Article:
It wasn't raining when I went went out to my car this morning, a full hour and a half earlier than usual. I had a meeting down on Harbor Island, out where the ships drydock and refuel, where the train tracks have no flashing lights or barriers to keep you from barrelling into a cargo train. And I have to take 99 to get there and that always makes me nervous, because I don't drive that stretch very often. But it wasn't raining, and I was grateful for that.

Aurora was backed up. Tom Shane was on all the stations. I just wanted the day to be over with already. Then I was past the bridge, past Queen Anne hill, and heading up the ramp to the viaduct, which everyone says is going to collapse the minute the Big One hits.

But oh, the viaduct.

Right now the people in charge of you are bickering about how and when to replace the viaduct which, granted, is one of your uglier structures. It blocks the rich folks' waterfront view, it provides a dry spot for the poorer folks to hang out in this kind of weather, it's terribly close to the tourist waterfront activities and did I mention that it could potentially disintegrate at a moment's notice?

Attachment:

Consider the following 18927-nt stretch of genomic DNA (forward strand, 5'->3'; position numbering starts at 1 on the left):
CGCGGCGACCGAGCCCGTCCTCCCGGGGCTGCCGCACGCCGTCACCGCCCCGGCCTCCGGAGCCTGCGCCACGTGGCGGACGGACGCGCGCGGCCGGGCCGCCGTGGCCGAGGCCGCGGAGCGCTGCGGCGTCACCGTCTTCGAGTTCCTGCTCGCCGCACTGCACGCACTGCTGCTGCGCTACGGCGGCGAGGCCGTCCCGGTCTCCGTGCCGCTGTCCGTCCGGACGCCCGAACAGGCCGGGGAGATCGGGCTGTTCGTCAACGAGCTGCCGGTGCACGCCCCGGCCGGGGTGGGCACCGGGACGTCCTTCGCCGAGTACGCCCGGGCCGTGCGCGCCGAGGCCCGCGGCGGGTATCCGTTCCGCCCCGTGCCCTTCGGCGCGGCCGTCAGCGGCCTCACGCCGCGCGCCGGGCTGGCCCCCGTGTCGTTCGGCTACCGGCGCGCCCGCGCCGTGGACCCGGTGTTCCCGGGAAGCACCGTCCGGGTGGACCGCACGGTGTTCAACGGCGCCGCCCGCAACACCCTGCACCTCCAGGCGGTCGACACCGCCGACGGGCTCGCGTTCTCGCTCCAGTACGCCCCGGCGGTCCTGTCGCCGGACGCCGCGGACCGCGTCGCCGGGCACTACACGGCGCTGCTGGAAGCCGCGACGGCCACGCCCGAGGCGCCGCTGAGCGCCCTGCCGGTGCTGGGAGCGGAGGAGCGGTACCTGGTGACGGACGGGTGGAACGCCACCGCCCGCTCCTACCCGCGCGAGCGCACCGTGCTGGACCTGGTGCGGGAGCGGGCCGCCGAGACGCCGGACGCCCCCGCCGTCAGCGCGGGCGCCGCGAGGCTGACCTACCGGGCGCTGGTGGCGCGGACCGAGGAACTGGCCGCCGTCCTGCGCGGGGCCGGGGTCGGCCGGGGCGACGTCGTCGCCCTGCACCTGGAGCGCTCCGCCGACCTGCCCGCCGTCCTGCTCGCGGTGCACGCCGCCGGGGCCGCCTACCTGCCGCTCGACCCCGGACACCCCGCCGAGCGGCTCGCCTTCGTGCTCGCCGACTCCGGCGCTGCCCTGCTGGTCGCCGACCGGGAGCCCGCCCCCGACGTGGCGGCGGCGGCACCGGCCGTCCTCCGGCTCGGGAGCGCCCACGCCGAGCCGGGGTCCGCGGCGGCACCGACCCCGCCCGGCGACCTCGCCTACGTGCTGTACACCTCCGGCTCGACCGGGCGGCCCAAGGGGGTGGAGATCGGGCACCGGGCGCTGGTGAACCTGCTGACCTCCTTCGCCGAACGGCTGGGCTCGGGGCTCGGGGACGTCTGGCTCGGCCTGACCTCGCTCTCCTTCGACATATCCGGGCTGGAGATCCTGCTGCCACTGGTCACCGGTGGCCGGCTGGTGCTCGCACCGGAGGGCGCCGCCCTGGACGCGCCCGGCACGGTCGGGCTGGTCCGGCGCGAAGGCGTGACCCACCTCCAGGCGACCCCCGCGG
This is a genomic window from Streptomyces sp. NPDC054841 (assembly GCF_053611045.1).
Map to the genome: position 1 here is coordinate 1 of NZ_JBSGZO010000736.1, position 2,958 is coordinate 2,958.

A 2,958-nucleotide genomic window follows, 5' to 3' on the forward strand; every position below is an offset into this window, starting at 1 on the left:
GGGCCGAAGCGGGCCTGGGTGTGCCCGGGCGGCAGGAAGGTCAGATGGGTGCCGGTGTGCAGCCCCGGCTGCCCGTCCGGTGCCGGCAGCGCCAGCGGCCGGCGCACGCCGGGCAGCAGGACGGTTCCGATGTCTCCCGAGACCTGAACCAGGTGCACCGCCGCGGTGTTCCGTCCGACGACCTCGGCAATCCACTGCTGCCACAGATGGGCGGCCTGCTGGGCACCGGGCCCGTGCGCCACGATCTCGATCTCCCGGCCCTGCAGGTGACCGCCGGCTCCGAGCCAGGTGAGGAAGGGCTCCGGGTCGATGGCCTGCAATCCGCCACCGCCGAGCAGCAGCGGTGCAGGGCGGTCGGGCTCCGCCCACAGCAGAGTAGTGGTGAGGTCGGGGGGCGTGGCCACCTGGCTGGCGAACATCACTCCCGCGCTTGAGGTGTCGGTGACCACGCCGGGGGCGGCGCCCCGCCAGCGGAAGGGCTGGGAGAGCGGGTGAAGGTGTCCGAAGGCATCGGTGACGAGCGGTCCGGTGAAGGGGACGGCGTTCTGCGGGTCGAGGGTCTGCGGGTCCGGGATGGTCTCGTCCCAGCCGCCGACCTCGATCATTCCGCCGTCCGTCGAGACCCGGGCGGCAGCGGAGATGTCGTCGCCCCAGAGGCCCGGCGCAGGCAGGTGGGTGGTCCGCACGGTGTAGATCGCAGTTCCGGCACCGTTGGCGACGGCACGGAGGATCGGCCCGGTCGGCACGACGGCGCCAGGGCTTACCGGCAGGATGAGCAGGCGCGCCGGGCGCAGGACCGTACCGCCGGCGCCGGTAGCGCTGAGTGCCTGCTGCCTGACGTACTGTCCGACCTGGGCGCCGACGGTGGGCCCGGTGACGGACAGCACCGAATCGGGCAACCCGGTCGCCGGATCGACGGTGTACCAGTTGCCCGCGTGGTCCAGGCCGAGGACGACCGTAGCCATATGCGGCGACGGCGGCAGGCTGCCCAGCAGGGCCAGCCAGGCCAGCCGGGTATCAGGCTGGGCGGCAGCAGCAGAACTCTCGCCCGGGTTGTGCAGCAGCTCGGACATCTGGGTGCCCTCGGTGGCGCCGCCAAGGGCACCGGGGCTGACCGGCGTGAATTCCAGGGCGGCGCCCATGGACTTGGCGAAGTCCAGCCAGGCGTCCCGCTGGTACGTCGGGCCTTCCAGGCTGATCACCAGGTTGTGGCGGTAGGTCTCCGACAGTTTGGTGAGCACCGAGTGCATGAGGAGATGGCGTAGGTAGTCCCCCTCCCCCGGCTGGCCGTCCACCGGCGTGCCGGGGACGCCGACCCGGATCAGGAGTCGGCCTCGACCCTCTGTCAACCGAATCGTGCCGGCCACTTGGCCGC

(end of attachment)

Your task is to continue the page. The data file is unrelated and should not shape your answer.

But as aesthetically dreadful, unstable and worrisome as it is, I don't know that any of your other highways provide such an amazing view.




When I was little I remember my aunt would take me for a weekend to stay at her apartment in Eastlake. We would go downtown and walk amidst the towering buildings. That was probably when it first occurred to me that you could be a fun place to live. I would get to see the big buildings, the lights, the Space Needle every day. Then my aunt moved to Magnolia, and driving to her house meant driving on the viaduct. It was always nighttime when she took me home with her. I would sit in the back seat, trying to get a glimpse of every brightly lit street hiding in between the skyscrapers, all going downhill to the waterfront.

I felt that way again this morning. It was still dark out, so the lit up skyscrapers really stood out. And since I was driving south, I could see the outline of the giant orange cranes at the port, the lights on the West Seattle bridge, the ferries slowly swimming across Elliott Bay. The tires made a rhythmic "harrumph! harrumph! harrumph!" as I drove over the seams in the highway and I thought to myself, "Seattle? You're not all bad."

When I moved into my dorm room at the University of Washington, I thought there would never come a day when I'd be able to find my way around you. I never thought I'd be brave enough to drive a car through your traffic- I still remember when my friends made me drive to the Spaghetti Factory. I had to take Denny Way and it was terrifying. I remember when I used to work on the waterfront, how I walked through the Pike Place Market every day whether I had money or not. I remember thinking that I even if I lived all around the world, I could always call you home.